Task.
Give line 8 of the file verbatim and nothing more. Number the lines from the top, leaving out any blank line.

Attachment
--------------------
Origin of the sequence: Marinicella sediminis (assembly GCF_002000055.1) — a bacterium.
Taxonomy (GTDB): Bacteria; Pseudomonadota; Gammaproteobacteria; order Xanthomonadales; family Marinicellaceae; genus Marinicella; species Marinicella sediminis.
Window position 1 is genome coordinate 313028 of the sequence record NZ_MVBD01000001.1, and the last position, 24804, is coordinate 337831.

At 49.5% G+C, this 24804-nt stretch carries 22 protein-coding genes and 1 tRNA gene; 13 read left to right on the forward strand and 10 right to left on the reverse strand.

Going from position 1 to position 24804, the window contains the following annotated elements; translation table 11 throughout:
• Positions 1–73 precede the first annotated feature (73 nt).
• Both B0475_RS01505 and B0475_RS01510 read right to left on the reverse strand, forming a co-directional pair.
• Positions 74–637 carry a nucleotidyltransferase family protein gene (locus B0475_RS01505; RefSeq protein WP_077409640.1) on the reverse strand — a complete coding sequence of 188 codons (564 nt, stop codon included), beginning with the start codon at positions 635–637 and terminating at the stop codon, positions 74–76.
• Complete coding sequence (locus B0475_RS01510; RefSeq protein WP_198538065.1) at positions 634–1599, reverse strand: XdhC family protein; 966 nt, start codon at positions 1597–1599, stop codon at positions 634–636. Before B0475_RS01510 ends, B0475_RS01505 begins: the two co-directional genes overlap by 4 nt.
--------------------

• Positions 74–637 carry a nucleotidyltransferase family protein gene (locus B0475_RS01505; RefSeq protein WP_077409640.1) on the reverse strand — a complete coding sequence of 188 codons (564 nt, stop codon included), beginning with the start codon at positions 635–637 and terminating at the stop codon, positions 74–76.